Windows 2008 R2, and possibly some other later versions of Windows, have a problem with being remotely monitored by non-domain accounts. This blog post will show how to work-around this Windows “feature” that disables such monitoring.
Recent versions of Windows introduced UAC– User Account Control. While this may be useful on some workstations, most server admins will disable it so they don’t spend half their day clicking ‘yes’ on prompts. What many don’t realize, however, is that disabling UAC on the server doesn’t disable “remote UAC”– most people don’t even know such a thing exists…
Well, it does– and it causes remote monitoring tools like Overseer to **not work** when utilizing local accounts. Domain accounts will still work to monitor the computer, but if you’re trying to monitor a W2K8R2 computer that is not a member of a domain(and therefore using local accounts), you may run into this issue. This is further obscured by the fact that this remote UAC does not appear to affect the built-in ‘Administrator’ account– only separate users that should normally be allowed(members of Administrators group).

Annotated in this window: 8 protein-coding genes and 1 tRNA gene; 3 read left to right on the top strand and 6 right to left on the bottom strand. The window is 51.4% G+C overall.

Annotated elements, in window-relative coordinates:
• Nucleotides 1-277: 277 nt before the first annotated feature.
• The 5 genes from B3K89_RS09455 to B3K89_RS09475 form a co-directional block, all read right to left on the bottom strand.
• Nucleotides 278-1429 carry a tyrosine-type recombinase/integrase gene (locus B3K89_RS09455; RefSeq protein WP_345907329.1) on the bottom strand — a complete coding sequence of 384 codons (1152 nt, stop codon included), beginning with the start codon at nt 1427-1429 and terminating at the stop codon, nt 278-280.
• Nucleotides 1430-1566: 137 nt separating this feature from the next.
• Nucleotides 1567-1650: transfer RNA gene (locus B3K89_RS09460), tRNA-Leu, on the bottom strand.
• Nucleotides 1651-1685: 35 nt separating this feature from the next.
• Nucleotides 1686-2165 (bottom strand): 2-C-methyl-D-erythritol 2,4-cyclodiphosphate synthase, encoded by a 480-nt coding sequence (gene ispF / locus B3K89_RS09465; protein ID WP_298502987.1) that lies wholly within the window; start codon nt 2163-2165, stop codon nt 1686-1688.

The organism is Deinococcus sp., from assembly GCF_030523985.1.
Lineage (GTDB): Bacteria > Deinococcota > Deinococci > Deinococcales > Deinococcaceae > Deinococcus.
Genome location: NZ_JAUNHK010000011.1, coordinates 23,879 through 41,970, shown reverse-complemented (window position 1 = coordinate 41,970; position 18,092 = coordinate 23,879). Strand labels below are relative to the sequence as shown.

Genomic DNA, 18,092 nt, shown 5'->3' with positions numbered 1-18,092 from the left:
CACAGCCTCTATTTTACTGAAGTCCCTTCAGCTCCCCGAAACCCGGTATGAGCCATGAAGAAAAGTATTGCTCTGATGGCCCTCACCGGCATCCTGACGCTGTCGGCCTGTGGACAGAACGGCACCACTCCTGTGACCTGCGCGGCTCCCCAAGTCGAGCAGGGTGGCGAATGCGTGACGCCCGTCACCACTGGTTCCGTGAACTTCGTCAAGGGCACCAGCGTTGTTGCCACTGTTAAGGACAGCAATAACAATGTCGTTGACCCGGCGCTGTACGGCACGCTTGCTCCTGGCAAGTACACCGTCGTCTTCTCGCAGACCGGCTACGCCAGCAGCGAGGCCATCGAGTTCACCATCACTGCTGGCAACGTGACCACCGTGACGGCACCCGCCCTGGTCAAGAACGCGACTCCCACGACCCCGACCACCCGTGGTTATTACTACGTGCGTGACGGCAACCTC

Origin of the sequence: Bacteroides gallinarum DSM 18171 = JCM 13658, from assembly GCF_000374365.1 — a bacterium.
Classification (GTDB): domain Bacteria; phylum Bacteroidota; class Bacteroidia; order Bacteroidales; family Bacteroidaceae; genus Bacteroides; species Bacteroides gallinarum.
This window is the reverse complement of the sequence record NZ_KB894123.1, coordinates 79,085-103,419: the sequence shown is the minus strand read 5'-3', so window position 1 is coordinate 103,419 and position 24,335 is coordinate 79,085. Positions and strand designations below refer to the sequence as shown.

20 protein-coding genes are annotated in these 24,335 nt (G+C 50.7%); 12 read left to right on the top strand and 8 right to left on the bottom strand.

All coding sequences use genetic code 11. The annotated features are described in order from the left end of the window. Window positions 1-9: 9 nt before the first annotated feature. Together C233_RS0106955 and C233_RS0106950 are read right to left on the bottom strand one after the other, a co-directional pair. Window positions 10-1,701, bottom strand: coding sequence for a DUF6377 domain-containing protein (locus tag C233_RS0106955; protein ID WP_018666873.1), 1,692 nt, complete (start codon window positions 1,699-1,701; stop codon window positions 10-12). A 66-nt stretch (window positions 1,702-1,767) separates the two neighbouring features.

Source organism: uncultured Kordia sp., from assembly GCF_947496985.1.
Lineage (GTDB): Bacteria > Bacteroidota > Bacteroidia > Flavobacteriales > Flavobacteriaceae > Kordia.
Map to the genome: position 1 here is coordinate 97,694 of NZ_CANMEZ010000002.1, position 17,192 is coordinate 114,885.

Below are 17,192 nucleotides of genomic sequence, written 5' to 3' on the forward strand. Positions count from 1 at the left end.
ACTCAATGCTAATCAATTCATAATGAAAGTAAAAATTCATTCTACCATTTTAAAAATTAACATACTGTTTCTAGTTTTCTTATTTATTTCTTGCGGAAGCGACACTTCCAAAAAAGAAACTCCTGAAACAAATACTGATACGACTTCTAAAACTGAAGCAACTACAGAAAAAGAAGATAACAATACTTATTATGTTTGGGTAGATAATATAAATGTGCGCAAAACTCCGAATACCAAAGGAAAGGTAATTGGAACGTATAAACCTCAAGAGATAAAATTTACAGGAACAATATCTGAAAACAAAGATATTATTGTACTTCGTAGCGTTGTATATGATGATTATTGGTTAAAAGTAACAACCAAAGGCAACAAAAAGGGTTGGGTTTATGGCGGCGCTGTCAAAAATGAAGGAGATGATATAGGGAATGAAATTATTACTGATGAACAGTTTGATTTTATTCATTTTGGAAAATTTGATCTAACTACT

Well, the solution is here. To disable this ‘Remote UAC’ feature, you can add this DWORD registry value, setting it to 1:
HKLM\SOFTWARE\Microsoft\Windows\CurrentVersion\Policies\System\LocalAccountTokenFilterPolicy = 1
No restart of the server or any services is required. Note that this registry change must be done on any servers being monitored by Overseer– not just the computer running Overseer itself.
For convenience, you can use the .reg file below to add this registry key, or you can do it manually using regedit.